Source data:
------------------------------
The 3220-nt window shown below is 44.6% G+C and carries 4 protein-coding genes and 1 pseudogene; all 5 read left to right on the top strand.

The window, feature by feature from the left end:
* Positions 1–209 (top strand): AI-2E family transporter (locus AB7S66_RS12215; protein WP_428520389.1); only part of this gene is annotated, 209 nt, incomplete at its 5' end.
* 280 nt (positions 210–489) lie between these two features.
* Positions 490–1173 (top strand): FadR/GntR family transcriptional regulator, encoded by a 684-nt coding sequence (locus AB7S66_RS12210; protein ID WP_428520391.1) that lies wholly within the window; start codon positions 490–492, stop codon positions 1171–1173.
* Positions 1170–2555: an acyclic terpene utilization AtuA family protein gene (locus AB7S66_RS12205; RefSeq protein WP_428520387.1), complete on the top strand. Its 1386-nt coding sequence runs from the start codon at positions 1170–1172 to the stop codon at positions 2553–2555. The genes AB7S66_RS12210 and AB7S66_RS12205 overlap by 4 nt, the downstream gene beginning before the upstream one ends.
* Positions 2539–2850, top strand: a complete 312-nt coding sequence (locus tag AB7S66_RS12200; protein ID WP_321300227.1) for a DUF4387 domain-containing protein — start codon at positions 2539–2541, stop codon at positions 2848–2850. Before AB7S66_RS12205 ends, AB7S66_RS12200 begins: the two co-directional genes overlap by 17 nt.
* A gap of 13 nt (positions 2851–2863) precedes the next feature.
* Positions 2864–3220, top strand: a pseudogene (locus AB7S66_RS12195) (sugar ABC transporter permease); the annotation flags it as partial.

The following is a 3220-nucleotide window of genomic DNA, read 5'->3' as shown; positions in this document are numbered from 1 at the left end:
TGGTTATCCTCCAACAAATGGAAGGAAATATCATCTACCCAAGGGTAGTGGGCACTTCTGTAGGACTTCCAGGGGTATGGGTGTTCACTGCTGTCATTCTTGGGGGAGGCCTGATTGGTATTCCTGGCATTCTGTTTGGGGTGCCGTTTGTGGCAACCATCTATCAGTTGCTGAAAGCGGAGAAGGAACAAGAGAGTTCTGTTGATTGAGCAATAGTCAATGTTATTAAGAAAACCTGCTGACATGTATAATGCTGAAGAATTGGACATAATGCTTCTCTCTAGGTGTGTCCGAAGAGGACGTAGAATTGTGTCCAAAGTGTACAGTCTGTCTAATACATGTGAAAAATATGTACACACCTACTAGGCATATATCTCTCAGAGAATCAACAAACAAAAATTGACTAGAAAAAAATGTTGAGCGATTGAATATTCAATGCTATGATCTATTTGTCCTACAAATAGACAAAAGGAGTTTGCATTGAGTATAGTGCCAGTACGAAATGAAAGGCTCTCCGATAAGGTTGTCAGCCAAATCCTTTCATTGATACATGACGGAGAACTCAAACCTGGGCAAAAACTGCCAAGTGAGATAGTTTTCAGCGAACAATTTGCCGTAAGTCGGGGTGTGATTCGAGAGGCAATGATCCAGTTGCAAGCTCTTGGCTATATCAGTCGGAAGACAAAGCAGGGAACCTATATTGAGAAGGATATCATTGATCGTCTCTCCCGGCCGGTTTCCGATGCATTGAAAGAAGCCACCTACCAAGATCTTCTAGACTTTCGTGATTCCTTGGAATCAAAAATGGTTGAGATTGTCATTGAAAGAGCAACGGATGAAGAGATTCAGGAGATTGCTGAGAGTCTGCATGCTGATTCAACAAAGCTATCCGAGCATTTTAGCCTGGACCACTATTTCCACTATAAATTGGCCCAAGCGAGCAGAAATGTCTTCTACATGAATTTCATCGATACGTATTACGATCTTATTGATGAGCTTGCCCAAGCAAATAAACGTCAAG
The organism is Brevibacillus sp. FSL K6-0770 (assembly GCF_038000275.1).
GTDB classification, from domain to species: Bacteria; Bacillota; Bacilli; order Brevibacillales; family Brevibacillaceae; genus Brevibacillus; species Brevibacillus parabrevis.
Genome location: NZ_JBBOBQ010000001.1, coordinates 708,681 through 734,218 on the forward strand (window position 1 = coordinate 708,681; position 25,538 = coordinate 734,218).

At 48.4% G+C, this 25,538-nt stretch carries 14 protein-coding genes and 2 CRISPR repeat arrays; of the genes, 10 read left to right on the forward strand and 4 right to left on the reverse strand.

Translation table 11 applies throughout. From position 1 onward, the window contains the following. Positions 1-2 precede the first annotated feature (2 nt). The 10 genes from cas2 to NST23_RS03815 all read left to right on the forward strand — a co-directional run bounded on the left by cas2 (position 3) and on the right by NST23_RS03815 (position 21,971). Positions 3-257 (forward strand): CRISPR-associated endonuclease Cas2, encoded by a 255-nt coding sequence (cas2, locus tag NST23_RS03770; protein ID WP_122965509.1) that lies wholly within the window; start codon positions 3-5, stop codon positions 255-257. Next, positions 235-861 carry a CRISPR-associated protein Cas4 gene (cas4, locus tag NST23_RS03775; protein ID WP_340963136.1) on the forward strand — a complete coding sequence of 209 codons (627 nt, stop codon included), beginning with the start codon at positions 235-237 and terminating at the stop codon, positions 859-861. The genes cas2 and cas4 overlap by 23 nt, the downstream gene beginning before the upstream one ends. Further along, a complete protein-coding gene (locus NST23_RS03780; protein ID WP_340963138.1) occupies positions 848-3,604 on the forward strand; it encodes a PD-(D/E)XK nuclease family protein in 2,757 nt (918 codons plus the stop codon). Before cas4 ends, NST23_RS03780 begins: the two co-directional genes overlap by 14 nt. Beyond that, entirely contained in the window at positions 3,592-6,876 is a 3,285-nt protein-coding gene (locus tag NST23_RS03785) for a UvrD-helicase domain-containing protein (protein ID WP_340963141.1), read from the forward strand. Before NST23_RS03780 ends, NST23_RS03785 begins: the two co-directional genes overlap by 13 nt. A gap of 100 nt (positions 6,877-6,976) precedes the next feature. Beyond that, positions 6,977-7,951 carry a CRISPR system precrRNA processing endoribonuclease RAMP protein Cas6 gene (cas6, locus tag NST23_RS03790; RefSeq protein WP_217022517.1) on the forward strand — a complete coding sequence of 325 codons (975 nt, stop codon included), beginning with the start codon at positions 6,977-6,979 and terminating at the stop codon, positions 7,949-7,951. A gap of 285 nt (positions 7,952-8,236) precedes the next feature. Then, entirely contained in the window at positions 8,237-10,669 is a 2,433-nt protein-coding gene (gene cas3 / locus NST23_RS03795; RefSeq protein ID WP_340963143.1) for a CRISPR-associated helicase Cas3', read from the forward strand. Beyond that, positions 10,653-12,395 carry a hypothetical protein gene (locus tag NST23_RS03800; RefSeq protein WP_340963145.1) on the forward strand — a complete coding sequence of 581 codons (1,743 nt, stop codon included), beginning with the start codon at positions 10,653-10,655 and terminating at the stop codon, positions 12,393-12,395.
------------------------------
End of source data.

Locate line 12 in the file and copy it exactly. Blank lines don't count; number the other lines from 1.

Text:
The organism is Brevibacillus sp. FSL K6-0770 (assembly GCF_038000275.1).